Expanding the 2 unicode shortcuts used gives us çq i+1, which, when transpiled to JS becomes U.ç("q").i("+",1), where U is the input. So we're repeating q U times and then inserting a + at index 1.

The final trick is that, thanks to Japt's index wrapping, when U=1, i will insert the + at index 0, whatever value you feed it for n.

• I was going to post ç0 iQ1 for 6 bytes, but it would be better if you used it. Apr 4 '18 at 19:40
• Thanks, @Oliver. Got it down to 5 bytes in the meantime, though. Apr 4 '18 at 19:46
• ç¬iÅ for 4 bytes ;) I've never abused Japt this much. Apr 4 '18 at 19:57
• I was just about to do the same with Ä instead of Å :) Apr 4 '18 at 20:02

# R, 50 bytes

-11 thanks to Giuseppe!

pryr::f(cat("if"(x<2,12,c(21,rep(2,x-1))),sep=""))


Outputs 1 for emergency corridor and 2 for normal lanes

## My attempt, 61 bytes

Nothing fancy to see here, but let's get R on the scoreboard =)

q=pryr::f(if(x<2,cat("EC"),cat("CE",rep("C",x-1),sep="")))


Usage:

q(5)
CECCCC


f 1="EC"
f n="CE"++("C"<*[2..n])


Try it online!

# Python 2, 3029 28 bytes

lambda n:10/3.[1/n:n-~1/n]


Print 3 instead of C and . instead of E.

Explanation:

Try it online.

lambda n:    # Method with integer parameter and string return-type
10/3.    #  Calculate 10/3 as decimal (3.333333333) and convert it to a string
[1/n       #   Take the substring from index 1 if n=1, 0 otherwise
,n-~      #   to index n+1 +
1/n]  #    1 if n=1, 0 otherwise


# Python 2, 33323129 28 bytes

lambda n:1%n-1or'1-'+'1'*~-n


Prints 1 instead of C and - instead of E.

-2 bytes thanks to @ovs.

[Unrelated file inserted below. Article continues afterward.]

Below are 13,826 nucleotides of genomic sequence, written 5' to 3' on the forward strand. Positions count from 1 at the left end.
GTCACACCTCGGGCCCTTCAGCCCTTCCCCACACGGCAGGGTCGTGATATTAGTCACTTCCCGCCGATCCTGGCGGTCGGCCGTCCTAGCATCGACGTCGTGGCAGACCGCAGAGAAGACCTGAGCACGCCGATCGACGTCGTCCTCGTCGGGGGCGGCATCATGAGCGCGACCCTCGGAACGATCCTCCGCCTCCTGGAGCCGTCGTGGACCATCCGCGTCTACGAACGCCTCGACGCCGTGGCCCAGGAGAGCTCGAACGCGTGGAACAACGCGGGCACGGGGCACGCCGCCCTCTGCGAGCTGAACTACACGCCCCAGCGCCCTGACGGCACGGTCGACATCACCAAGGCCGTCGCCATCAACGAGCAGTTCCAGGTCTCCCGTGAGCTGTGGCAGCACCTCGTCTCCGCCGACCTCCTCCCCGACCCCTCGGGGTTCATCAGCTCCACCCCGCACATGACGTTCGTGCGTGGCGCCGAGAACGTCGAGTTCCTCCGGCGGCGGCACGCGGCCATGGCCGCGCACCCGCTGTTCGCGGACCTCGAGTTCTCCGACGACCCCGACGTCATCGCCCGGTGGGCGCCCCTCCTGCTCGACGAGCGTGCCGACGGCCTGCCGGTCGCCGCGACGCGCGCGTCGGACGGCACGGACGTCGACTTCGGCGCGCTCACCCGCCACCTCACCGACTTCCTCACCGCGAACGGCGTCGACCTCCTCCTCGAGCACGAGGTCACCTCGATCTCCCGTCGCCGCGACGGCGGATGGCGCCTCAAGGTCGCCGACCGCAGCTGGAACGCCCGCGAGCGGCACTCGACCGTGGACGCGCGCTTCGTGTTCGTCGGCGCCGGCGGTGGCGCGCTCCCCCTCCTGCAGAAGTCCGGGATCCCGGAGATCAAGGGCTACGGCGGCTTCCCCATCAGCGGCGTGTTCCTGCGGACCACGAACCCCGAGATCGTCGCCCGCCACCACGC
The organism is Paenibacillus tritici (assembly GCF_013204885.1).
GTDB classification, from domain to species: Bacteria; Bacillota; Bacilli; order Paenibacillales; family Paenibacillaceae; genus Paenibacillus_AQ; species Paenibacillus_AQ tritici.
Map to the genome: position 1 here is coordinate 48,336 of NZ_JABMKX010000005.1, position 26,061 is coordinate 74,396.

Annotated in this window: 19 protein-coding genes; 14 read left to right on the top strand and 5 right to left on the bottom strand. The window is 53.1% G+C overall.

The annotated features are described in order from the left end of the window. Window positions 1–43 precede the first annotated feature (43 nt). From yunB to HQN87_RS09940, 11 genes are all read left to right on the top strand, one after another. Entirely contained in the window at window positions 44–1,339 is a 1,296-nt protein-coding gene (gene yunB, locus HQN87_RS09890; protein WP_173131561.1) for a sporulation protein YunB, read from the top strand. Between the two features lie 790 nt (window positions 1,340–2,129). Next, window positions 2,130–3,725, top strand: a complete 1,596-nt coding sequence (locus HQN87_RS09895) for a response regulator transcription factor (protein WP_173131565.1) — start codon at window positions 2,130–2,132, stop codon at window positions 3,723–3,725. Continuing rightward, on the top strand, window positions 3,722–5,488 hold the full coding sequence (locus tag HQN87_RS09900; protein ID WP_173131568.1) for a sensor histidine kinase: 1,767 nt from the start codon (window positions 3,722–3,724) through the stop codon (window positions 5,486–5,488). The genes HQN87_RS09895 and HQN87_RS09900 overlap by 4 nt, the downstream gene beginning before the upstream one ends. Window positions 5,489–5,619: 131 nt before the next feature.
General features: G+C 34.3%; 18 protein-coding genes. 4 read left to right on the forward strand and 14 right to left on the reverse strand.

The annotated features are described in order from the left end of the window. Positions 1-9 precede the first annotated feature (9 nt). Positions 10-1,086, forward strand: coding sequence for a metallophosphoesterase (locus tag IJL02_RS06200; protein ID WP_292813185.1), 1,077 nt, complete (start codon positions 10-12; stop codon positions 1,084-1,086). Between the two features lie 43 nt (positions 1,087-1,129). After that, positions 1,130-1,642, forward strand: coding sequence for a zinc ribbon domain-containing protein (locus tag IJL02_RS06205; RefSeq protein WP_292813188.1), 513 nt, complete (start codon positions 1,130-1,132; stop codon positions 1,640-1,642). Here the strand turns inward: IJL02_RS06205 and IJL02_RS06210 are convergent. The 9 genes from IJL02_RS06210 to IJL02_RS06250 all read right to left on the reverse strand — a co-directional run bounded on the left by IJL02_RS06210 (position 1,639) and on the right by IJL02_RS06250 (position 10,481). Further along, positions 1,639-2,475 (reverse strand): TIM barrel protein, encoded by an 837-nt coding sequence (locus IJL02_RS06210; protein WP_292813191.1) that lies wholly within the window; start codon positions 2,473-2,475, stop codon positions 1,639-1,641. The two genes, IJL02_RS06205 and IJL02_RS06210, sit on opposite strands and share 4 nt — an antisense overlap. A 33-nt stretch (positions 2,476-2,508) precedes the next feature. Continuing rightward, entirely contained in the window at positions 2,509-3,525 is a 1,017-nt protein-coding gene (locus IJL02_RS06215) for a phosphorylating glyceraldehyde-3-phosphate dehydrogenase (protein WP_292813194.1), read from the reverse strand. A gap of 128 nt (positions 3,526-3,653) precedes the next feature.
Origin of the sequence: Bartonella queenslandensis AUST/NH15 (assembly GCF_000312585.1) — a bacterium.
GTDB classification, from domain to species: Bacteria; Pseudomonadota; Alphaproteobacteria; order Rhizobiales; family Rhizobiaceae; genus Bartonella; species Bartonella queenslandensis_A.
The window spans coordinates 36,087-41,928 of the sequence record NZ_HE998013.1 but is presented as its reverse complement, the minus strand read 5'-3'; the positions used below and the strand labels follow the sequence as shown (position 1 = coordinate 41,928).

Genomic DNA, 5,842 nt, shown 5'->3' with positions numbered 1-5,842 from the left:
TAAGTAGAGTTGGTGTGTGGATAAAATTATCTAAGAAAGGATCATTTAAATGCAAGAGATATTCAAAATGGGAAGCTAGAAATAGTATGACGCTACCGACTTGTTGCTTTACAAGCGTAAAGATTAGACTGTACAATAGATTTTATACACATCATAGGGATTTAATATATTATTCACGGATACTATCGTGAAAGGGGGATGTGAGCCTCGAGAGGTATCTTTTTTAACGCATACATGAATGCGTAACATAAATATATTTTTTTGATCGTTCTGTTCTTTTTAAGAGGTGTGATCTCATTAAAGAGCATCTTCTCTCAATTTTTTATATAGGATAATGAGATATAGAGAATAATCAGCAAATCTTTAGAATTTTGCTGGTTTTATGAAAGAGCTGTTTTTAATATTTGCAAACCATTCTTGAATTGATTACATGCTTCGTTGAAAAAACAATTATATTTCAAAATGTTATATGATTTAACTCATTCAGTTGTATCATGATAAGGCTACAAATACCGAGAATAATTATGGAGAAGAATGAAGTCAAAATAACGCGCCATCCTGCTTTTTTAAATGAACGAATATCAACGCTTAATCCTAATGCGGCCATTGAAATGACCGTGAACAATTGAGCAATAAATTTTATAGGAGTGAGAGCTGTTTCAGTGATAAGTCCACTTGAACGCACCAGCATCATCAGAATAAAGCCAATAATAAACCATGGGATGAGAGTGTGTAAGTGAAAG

-1 byte thanks to @xnor.

Explanation:

Try it online.

lambda n:    # Method with integer parameter and string return-type
1%n-1      #  If n is 1: Return '-1'
or         #  Else:
'1-'+    #   Return '1-', appended with:
'1'*~-n  #   n-1 amount of '1's

• Your 10/3 one fails at 17
– Jo King
Apr 5 '18 at 22:52
• @JoKing I just clarified with OP, and he said "Using a built in integer type is sufficient.", which means up to n=16 if your integer built-in is 64-bit is enough, or in this case n=16 when the decimal value can't hold more than 15 decimal digits by default is enough. (Same applies to a lot of the other answers using languages with arbitrary number sizes, like Java, C# .NET, etc.) Apr 6 '18 at 9:42

# Pyth, 109 8 bytes

Xn1Q*NQZ


Uses 0 to denote the emergency corridor and ".
Try it here

### Explanation

Xn1Q*NQZ
*NQ     Make a string of <input> "s.
n1Q         At index 0 or 1...
X      Z    ... Insert 0.


# brainfuck, 42 bytes

,[[>]+[<]>-]>>[<]<[<]>+>+<[<-[--->+<]>.,>]


Try it online!

Takes input as char code and outputs as V being normal lanes and W being the cleared lane. (To test easily, I recommend replacing the , with a number of +s)

### How it Works:

,[[>]+[<]>-] Turn input into a unary sequence of 1s on the tape
>>[<]<[<]    Move two cells left of the tape if input is larger than 1
Otherwise move only one space
>+>+<        Add one to the two cells right of the pointer
This transforms:
N=1:  0 0' 1 0  -> 0 2' 1 0
N>1:  0' 0 1 1* -> 0 1' 2 1*
[<-[--->+<]>.,>]  Add 86 to each cell to transform to Ws and Vs and print


# Octave (MATLAB*), 31 30 28 27 22 bytes

@(n)'CE'(1+(n>1==0:n))


Try it online!

The program works as follows:

@(n)                   %Anonymous function to take input
n>1==0:n   %Creates [1 0] if n is 1, or [0 1 (0 ...)] otherwise